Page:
Although most might be intimidated by perusing something that is relatively unknown to them, let alone in any great depth, O’Connor made it effective by focusing on one topic. Although he did not have the breadth of medical knowledge his doctors did, he got involved in understanding the one aspect he truly needed to: mesothelioma. With this knowledge, he was able to take his treatment in the path he could feel it needed to go. Imagine the difference it would make if we all understood the path we were on, if we all took it into our own hands. Life could be greatly enriched if we truly understood the way it was affecting us. Being self-aware, being knowledgeable in what we let enter our minds and bodies will strengthen us. Rather than being blindly influenced by the decisions and institutions of others, a proactive approach in the direction we are taking our lives will give us not only a better understanding of self, but also a better perspective of that direction itself. And, like O’Connor, we will be able to make the decision if it is the right direction for us, or not.

What is also tremendously remarkable about the life of O’Connor is something that sounds simple but requires a vast amount of courage. He never gave up. The diagnosis he was given was terrifying—imagine being faced with one year left to live, let alone a year of your body deteriorating, and think of how fast that year would go by. Rather than seeing his finish line and continuing to move towards it, O’Connor believed that there was much more on the horizon. He lived his life in an ever-remarkably optimistic way. And with this attitude, his mind would not leave his body behind. It carried O’Connor onwards, and passed the “finish line” doctors had given him. Not by a matter or months, or even a year. He lived for over six years after being told he had a mere one.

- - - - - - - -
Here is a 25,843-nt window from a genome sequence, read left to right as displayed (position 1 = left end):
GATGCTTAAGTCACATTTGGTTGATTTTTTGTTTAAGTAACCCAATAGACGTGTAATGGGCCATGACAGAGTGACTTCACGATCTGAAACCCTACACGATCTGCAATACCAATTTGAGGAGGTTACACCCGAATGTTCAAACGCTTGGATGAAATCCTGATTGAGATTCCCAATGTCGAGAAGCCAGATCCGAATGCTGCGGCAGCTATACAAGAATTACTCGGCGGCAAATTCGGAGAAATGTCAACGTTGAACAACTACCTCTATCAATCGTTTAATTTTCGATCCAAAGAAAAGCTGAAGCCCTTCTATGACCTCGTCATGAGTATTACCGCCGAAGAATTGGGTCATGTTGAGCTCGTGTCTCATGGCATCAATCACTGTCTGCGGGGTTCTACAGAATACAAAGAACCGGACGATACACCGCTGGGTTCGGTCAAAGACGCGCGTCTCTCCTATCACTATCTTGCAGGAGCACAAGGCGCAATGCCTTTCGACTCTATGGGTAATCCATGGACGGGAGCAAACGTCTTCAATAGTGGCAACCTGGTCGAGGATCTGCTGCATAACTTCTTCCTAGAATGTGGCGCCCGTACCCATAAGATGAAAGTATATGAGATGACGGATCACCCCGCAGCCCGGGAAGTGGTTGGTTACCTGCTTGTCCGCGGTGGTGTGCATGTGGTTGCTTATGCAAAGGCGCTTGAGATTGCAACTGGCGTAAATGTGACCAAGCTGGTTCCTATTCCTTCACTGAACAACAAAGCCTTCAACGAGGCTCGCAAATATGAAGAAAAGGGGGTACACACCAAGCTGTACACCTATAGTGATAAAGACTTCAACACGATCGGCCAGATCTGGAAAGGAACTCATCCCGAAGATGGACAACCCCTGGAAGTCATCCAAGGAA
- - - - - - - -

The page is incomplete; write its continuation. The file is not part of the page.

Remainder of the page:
The saying “mind over matter” might be so commonplace that we do not consider it to be much more than perhaps an old wives’ tale in itself, but utilizing this saying into our lives really could influence our lives in incredible new ways. O’Connor had a perspective of beginnings, not endings. He was beginning a difficult battle in his life, but he was not slowly coming to an end because of this battle. I feel that if I were in O’Connor’s situation, this would be the attitude I would adopt. Throughout my treatment, I would continue to set goals. I would still do the things that were important to me, even if I had to do them in a different way. Volunteer work has always been a part of my life, and I would not let cancer take this away from me—I would continue to serve others, even if it was in a different way than I was used to. If I no longer had the strength to do physical volunteer work, I would incorporate another form into my life, such as reading stories to hospitalized children in the pediatrics wing when I was undergoing treatment, sharing my encouragement with others. Having an attitude that there is a future, not an end, provides a strength the body cannot. O’Connor was certain that there was more going on that he could see, and with this outlook, outlived what any doctors could foresee.